By Andrew Glover
STILLWATER, Okla. —
Wednesday morning’s rain may have soaked the baseball field at Babcock Park, but it didn’t wipe out the Stillwater Pioneer’s baseball camp as it went indoors at the Pioneers’ hitting facility.
“We have good kids and they are having a good time,” coach Tony Holt said. “We can get a lot more done when we are outside but we are fortunate that we do have an indoor facility and don’t have to cancel.”
Forty children ages 8 to 13 are participating. The last two days, they’ve had to use the hitting facility. The camp opened Monday and will end Thursday at noon. Holt said they are focused on the fundamentals.
“We can do plenty of hitting (at our indoor facility),” Holt said. “In this camp we do defense and offense, we try to do everything except pitching and catching. We do every facet of baseball.”
The Pioneers’ coach said though he hopes his campers become better baseball players, the most important thing is that they have fun.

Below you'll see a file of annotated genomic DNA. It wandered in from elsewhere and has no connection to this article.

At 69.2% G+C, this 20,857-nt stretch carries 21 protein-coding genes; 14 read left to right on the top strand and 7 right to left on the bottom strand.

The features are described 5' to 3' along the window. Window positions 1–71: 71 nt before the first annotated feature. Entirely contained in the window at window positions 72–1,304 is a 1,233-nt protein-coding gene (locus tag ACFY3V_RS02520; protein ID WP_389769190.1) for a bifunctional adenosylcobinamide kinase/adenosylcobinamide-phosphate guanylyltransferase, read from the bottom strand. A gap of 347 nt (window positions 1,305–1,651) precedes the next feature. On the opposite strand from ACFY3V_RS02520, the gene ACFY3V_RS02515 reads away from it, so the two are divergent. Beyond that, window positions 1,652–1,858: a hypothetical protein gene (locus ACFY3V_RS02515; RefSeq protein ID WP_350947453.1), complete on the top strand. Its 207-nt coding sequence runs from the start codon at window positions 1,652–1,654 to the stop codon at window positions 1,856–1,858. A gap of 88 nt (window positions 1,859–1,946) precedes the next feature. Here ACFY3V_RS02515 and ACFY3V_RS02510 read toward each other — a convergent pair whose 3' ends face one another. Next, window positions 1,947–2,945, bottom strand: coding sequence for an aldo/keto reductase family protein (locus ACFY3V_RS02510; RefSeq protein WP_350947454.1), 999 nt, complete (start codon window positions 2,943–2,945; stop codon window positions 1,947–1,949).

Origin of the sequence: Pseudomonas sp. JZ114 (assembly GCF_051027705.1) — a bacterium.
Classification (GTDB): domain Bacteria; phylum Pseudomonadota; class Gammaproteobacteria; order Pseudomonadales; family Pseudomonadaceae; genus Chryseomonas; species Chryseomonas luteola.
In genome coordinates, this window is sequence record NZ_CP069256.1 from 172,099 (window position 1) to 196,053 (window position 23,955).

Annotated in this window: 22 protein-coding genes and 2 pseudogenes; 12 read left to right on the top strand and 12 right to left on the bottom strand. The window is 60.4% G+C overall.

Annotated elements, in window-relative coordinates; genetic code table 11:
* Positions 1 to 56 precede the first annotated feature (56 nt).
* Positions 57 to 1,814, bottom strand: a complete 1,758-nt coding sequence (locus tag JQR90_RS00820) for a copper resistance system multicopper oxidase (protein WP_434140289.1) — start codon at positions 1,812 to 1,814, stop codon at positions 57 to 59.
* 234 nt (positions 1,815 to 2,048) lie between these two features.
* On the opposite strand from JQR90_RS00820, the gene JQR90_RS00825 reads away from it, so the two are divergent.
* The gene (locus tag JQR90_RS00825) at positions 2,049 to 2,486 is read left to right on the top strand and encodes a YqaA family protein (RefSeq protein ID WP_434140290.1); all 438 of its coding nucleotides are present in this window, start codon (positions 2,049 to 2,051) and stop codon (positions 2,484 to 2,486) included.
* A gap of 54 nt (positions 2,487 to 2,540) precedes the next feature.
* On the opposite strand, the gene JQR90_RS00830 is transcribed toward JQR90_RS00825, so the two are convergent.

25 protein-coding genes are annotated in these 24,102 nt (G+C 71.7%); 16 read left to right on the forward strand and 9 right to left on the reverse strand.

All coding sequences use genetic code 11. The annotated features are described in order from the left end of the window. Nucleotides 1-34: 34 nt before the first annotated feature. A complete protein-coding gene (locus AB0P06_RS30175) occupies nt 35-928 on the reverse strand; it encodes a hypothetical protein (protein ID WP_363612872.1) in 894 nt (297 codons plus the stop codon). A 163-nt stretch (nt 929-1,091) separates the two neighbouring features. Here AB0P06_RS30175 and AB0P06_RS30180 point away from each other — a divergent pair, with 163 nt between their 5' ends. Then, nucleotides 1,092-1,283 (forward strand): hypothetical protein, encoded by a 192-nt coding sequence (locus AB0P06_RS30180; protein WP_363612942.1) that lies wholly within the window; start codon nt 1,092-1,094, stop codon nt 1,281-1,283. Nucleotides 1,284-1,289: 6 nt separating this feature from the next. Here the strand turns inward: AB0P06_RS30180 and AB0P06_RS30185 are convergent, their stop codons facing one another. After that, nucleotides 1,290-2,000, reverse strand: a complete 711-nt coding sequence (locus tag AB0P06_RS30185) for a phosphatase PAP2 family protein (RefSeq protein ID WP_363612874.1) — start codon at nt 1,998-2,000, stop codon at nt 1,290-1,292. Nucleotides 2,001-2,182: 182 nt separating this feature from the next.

“They will learn something whether they notice or not,” Holt said. “We want them to come here and have fun. Give them a positive outlook on Pioneer baseball and make it something they want to do someday.”
One of the fun things for the campers and for Holt is having former Pioneers return to help coach the camp.
“We got a good relationship with our former players,” Holt said. “We get to see them during Christmas break and the summer. Most of them are playing in the summer. During Christmas break they will come back and workout with us and stay in shape for their seasons in the spring. Of course during the summer, we got some coaching with our summer teams. We always like them coaching camp.
“It’s good to have them tell the kids the same stuff we do,” Holt said. “They are good ambassadors for the program because they played here. It means something to them, otherwise they wouldn’t be here. They are excited about Pioneer baseball, they’ve been a Pioneer baseball player. They are just helping others learn the craft, so they can be future Pioneer baseball players.”
Holt said the camp gives his staff a great advantage because they can build relationships with the children and some may even don the Pioneers’ blue and gold uniform themselves.
“I’ve been here long enough that I got players playing now that went through these camps and even before,” Holt said. “It’s always nice to watch these kids grow up — from little kids like these campers to our own players.”